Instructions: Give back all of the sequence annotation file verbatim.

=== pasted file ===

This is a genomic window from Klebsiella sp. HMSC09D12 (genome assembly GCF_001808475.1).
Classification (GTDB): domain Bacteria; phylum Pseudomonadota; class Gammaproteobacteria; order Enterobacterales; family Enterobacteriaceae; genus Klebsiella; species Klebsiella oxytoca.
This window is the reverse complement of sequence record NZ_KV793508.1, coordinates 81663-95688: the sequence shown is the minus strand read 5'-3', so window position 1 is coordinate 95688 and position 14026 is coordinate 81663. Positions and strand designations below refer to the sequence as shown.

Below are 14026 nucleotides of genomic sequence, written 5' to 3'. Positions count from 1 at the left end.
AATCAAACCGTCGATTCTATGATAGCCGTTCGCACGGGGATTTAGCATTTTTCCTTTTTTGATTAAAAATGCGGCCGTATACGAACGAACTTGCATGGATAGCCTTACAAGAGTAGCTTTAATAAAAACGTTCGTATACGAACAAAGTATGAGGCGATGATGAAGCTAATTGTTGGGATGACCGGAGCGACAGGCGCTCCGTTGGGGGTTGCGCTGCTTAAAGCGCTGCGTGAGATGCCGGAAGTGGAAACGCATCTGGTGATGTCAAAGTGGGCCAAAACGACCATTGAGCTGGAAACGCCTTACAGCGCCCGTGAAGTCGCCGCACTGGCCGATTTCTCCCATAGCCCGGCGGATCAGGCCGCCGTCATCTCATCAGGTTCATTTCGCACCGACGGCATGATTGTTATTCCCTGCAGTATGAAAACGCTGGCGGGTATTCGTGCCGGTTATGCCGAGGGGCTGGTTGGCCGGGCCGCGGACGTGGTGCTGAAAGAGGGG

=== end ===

This is a genomic window from Klebsiella sp. HMSC09D12 (genome assembly GCF_001808475.1).
Classification (GTDB): domain Bacteria; phylum Pseudomonadota; class Gammaproteobacteria; order Enterobacterales; family Enterobacteriaceae; genus Klebsiella; species Klebsiella oxytoca.
This window is the reverse complement of sequence record NZ_KV793508.1, coordinates 81663-95688: the sequence shown is the minus strand read 5'-3', so window position 1 is coordinate 95688 and position 14026 is coordinate 81663. Positions and strand designations below refer to the sequence as shown.

Below are 14026 nucleotides of genomic sequence, written 5' to 3'. Positions count from 1 at the left end.
AATCAAACCGTCGATTCTATGATAGCCGTTCGCACGGGGATTTAGCATTTTTCCTTTTTTGATTAAAAATGCGGCCGTATACGAACGAACTTGCATGGATAGCCTTACAAGAGTAGCTTTAATAAAAACGTTCGTATACGAACAAAGTATGAGGCGATGATGAAGCTAATTGTTGGGATGACCGGAGCGACAGGCGCTCCGTTGGGGGTTGCGCTGCTTAAAGCGCTGCGTGAGATGCCGGAAGTGGAAACGCATCTGGTGATGTCAAAGTGGGCCAAAACGACCATTGAGCTGGAAACGCCTTACAGCGCCCGTGAAGTCGCCGCACTGGCCGATTTCTCCCATAGCCCGGCGGATCAGGCCGCCGTCATCTCATCAGGTTCATTTCGCACCGACGGCATGATTGTTATTCCCTGCAGTATGAAAACGCTGGCGGGTATTCGTGCCGGTTATGCCGAGGGGCTGGTTGGCCGGGCCGCGGACGTGGTGCTGAAAGAGGGG